A Conversation with JAH CURE

By :- Janette Brin


Hailing from Hannover, Jamaica, Siccature Alcock better known as Jah Cure walked into the offices of ZROD FM in Road Town, Tortola. It was the eve of his Martin Luther King Weekend Concert and although tired from his LIAT travel experience; he was very warm in his pouring of gratitude for the opportunity to be in Tortola. It was as if he knew everyone for years as he greeted the group of media representatives which included Caribbean POSH Magazine Publisher, Janette Brin. Then after a few pictures with some laughs in between he proceeded to his interview lead by radio personality Gadiethz.


G: They say that good things come to those that wait and we’ve been waiting for quite a while now. The Cure is here…Welcome to the islands.

…What is your view on “Men are from Mars and Women are from Venus”? Are we really that different…Men or Women?

JC: It’s just a saying. Of course we are two different, but really we are not that different.

G: How would you describe Jah Cure’s ideal woman? I know that you’ve found her and everything, but some of these females are having this high hope that Jah Cure is free, single and disengaged but clear the air right now..

JC: See, in this life, you must be careful what you wish for. I would like a next subject.

G: As an artist, how would you describe the intended message in your work? How would you describe the work that Jah Cure is doing?

JC: Heart-felt, Deep love, Relationships, Struggles. Uplift people out of their sadness and their pain we go through. So I sing for those people. I sing for the ladies. That’s the comfort. When their heads get hurt from someone out there. Jah Cure said hold one. I can’t be their man, but I at least I married one for all of them.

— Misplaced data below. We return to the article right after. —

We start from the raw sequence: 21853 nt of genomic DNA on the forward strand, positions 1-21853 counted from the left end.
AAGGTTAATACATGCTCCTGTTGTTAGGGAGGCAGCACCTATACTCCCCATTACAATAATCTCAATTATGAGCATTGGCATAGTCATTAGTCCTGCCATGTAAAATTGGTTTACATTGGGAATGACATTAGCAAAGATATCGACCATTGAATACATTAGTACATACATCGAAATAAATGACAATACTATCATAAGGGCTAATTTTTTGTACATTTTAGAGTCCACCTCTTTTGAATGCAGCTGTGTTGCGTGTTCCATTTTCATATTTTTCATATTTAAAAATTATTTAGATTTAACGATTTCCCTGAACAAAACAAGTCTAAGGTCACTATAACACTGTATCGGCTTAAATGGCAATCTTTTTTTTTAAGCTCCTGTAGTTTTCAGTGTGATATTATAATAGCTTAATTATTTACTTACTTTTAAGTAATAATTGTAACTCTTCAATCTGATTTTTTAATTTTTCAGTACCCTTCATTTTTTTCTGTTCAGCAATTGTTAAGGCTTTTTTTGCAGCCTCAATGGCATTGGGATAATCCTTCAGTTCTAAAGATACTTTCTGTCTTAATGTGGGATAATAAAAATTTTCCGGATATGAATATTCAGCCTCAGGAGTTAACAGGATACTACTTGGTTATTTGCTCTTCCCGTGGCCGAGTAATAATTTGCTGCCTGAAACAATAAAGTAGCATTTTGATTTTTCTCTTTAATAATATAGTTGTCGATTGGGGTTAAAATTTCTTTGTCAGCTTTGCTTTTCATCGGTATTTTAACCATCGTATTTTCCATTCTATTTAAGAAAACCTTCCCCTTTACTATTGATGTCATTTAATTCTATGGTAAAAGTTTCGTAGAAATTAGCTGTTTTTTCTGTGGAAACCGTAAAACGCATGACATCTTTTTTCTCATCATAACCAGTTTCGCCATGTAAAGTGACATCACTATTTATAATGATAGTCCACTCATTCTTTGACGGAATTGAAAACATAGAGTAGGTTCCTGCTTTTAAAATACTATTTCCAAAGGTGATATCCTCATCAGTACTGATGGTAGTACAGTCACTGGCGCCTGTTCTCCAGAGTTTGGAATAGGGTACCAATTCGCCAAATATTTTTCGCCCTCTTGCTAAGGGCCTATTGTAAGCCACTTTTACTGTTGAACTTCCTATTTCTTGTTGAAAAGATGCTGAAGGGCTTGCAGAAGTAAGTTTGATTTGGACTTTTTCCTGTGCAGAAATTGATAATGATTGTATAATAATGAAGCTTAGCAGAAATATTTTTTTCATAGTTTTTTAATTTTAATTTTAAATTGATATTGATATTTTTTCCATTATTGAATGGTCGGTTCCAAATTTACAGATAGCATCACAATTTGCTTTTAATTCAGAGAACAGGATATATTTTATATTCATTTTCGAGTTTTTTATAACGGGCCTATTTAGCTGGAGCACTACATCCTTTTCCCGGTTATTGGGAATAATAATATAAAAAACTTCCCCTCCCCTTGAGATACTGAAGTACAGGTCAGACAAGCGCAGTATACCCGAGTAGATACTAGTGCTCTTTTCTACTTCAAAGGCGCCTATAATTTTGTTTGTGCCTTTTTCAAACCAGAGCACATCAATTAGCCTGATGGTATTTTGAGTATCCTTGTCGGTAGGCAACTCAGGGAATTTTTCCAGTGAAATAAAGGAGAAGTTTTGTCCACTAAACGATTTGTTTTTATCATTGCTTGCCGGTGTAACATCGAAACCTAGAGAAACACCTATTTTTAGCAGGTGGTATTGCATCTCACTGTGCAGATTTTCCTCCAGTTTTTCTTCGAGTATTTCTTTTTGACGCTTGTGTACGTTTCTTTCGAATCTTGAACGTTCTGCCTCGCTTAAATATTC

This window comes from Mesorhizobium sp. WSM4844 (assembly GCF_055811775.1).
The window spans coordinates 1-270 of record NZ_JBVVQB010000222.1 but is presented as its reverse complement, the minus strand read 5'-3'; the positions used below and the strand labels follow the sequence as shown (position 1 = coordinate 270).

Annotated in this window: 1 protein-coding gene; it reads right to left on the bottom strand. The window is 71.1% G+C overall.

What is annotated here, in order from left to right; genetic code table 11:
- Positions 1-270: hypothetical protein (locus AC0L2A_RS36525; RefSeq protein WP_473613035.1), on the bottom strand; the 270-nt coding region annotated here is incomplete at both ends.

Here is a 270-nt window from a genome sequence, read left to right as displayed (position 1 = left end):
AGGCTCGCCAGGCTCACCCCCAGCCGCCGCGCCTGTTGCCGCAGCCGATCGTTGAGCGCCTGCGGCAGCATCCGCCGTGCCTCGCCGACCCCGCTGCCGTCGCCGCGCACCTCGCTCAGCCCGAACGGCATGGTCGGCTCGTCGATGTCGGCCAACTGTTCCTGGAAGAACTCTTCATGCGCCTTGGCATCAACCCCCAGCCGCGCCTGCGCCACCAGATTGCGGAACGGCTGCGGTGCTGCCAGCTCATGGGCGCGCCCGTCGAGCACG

G: If you weren’t a reggae superstar, what would you be?

JC: I would be a fisherman.

G: If you had the power to change one thing in this world, what would it be?

JC: I would change the way how the system is set. The class system. I would change many things, but that’s just one thing I would change. The rich get richer and the poor get poorer.

G: Your career started around 1997. Describe the difference between Jah Cure then and now.

JC: Well I’m a mature man right now - a full-grown king, mature in the music and different delivery. With ethics and just little things that come with life. You grow up. Nothing stays one place. So now is the time I’m ready for the world. Although you’re out there and you make music, but still there comes a time when you’re fully grown and fully mature and master the craft.

RH: Beres Hammond is your mentor. How is the relationship with Beres Hammond? When are we going to get that song with Beres Hammond?

JC: Trust me, I recorded that song already but it looks like I’m going to have to go record that song again. The relationship with Beres Hammond only gets better because he’s my mentor still and people can probably look forward to seeing that package between me and Beres Hammond in 2013 and beyond because he said to me a couple weeks ago that he wants me to come sit and have a meeting with him talking about doing our booking package.